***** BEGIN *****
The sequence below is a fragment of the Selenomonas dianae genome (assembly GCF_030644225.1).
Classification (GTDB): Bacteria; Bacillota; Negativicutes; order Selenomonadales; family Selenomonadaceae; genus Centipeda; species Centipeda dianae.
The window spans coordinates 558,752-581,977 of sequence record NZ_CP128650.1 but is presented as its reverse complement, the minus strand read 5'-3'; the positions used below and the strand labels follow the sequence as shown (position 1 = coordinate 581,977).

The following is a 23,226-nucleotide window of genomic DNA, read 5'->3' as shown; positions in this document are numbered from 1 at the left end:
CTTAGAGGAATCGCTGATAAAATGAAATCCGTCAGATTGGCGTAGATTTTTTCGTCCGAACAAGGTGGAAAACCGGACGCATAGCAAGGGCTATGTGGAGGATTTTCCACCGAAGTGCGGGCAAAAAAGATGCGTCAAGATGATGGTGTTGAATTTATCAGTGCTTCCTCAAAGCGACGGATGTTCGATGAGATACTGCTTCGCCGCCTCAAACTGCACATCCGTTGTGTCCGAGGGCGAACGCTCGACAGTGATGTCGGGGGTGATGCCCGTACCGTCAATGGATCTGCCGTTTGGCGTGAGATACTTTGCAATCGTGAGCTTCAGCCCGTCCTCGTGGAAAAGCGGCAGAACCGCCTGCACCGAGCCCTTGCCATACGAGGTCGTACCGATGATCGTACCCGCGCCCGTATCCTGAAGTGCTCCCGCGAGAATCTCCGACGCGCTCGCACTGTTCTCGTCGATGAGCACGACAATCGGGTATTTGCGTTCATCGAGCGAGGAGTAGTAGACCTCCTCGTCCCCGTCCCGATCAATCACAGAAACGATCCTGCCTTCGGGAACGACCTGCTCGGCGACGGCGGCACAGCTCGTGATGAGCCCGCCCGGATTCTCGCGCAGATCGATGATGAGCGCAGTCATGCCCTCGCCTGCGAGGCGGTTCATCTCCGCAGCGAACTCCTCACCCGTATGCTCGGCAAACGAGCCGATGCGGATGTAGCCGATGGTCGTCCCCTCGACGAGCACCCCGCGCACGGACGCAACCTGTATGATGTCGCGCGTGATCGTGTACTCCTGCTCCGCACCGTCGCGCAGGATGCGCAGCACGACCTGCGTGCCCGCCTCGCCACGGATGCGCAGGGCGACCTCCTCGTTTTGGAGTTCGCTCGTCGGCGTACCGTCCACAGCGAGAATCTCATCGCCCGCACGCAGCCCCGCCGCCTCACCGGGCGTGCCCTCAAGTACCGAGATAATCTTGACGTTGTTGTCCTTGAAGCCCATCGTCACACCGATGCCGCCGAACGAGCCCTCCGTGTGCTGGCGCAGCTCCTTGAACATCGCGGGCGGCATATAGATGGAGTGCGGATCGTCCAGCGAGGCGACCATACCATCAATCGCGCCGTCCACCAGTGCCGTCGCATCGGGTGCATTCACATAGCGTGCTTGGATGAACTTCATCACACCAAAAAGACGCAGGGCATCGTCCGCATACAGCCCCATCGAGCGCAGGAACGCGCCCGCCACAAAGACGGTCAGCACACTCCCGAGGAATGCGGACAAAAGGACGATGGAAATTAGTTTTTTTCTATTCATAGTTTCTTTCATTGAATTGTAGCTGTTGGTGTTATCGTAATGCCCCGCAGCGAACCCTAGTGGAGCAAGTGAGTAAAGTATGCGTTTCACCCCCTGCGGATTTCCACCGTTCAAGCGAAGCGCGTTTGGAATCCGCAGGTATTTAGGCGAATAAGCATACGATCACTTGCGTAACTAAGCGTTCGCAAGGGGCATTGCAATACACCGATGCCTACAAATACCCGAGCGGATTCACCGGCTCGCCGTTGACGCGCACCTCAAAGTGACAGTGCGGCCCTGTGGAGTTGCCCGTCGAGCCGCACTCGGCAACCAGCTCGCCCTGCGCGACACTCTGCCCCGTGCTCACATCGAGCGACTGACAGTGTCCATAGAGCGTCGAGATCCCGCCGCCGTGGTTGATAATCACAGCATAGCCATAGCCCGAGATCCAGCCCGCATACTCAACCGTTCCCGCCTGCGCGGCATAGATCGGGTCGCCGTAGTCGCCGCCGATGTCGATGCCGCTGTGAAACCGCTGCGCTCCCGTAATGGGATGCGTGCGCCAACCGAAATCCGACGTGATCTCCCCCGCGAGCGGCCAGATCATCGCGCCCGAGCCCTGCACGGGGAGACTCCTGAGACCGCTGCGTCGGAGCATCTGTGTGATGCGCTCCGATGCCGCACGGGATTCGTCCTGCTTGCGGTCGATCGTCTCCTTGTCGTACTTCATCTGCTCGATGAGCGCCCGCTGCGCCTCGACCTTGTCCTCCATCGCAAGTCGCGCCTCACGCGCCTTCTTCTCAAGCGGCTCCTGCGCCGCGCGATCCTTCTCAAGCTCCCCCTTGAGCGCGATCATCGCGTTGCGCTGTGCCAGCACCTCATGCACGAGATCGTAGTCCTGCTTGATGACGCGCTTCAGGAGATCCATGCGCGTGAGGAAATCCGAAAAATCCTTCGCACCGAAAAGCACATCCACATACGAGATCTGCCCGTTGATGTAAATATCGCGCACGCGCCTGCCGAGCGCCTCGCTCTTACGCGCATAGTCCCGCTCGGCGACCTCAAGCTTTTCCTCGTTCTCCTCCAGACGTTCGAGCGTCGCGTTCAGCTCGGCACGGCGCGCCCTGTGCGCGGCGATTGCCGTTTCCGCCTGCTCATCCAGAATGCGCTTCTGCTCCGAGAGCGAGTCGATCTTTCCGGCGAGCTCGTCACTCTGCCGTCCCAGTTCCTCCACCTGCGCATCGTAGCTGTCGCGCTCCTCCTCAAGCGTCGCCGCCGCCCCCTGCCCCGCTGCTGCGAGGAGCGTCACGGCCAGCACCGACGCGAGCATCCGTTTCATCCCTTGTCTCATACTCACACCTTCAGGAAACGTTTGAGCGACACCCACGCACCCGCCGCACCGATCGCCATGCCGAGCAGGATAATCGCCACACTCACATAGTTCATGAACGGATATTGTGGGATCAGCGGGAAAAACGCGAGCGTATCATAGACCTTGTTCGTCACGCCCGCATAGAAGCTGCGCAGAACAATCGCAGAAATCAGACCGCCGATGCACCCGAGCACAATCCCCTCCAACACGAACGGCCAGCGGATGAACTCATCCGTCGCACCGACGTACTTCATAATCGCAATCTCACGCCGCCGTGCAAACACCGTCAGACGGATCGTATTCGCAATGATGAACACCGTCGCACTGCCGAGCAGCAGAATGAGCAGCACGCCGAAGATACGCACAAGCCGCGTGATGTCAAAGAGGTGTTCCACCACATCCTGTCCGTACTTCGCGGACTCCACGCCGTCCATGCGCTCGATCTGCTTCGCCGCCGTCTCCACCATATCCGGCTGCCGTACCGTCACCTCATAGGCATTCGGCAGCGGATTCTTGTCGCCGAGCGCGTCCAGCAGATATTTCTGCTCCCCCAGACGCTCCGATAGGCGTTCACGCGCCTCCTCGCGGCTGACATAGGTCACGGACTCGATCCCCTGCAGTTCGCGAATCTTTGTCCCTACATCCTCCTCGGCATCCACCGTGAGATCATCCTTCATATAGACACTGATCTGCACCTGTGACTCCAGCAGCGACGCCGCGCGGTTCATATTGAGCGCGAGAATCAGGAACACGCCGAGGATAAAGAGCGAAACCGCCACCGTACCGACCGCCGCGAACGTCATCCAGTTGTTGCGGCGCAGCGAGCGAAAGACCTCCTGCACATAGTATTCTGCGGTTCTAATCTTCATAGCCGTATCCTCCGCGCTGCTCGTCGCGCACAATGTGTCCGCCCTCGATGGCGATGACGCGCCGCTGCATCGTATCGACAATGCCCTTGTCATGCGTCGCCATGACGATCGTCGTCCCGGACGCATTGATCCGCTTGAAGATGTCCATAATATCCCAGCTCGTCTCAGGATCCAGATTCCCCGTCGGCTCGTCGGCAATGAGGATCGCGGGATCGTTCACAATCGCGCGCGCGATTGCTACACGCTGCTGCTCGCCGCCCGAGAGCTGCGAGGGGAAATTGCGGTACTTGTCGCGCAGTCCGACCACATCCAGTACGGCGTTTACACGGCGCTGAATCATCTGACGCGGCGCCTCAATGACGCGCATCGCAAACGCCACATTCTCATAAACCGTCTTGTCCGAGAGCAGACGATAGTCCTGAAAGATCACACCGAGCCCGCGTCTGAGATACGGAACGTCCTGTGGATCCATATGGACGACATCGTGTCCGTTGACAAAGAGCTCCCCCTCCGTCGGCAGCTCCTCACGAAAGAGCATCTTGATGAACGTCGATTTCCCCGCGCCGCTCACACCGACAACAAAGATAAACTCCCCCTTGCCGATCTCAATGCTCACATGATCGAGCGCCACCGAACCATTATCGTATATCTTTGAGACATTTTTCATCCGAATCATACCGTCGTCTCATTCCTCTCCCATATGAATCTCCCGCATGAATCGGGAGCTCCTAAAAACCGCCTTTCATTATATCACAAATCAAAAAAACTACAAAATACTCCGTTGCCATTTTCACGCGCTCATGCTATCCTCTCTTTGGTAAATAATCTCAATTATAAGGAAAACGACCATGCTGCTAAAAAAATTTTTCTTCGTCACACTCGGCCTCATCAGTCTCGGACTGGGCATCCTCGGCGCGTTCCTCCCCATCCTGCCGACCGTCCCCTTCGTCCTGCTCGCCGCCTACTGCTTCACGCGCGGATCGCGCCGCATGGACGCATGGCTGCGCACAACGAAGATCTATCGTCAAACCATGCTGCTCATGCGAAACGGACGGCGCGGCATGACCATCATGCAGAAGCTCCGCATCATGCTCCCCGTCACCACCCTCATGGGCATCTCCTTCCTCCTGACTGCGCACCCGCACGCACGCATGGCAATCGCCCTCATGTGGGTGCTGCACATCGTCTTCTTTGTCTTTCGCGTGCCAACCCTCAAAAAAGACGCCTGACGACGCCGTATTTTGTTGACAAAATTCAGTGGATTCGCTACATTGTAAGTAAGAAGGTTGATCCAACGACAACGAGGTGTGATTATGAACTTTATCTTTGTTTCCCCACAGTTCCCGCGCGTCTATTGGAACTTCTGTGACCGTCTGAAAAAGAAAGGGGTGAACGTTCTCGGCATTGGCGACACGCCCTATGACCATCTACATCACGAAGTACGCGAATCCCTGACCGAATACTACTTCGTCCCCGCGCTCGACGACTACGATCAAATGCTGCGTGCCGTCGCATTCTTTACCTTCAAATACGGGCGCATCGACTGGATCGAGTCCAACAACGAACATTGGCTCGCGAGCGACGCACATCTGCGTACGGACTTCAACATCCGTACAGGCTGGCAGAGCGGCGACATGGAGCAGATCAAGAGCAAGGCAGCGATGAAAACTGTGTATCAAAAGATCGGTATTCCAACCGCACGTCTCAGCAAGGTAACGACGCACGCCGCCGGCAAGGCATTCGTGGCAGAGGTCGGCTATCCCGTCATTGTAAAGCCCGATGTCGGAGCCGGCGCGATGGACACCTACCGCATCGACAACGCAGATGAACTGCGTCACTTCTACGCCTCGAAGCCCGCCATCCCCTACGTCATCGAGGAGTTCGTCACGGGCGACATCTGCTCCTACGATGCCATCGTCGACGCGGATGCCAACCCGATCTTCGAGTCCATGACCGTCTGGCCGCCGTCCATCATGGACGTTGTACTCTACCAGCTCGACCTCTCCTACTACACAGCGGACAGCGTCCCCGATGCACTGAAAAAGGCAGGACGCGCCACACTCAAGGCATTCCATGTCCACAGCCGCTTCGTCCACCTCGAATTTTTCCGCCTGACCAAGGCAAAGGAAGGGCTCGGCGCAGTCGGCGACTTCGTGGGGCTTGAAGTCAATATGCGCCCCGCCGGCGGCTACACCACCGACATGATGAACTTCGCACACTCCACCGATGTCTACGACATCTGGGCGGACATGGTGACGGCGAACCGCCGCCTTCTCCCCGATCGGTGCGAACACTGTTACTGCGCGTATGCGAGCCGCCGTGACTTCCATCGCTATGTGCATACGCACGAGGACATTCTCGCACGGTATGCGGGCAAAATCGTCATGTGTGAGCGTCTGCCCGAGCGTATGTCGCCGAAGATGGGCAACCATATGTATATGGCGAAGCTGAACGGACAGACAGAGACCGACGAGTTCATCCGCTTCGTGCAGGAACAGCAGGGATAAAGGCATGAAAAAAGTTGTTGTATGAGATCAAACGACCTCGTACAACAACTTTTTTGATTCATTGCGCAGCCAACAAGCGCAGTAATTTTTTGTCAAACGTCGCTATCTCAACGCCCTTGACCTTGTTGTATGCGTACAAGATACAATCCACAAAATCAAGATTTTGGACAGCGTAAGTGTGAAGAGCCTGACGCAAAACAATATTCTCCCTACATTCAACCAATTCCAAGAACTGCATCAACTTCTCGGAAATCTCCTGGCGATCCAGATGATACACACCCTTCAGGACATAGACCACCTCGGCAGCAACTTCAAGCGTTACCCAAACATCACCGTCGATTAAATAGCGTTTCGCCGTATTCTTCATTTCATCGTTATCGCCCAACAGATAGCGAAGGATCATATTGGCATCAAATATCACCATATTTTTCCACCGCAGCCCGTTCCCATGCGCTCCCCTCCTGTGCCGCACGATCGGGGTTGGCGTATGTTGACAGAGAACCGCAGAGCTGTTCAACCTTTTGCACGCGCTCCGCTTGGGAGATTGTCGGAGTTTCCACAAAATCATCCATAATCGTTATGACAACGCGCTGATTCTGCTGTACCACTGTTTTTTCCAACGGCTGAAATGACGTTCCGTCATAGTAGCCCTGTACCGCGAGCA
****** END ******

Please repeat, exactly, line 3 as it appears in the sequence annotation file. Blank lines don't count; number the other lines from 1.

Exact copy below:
The window spans coordinates 558,752-581,977 of sequence record NZ_CP128650.1 but is presented as its reverse complement, the minus strand read 5'-3'; the positions used below and the strand labels follow the sequence as shown (position 1 = coordinate 581,977).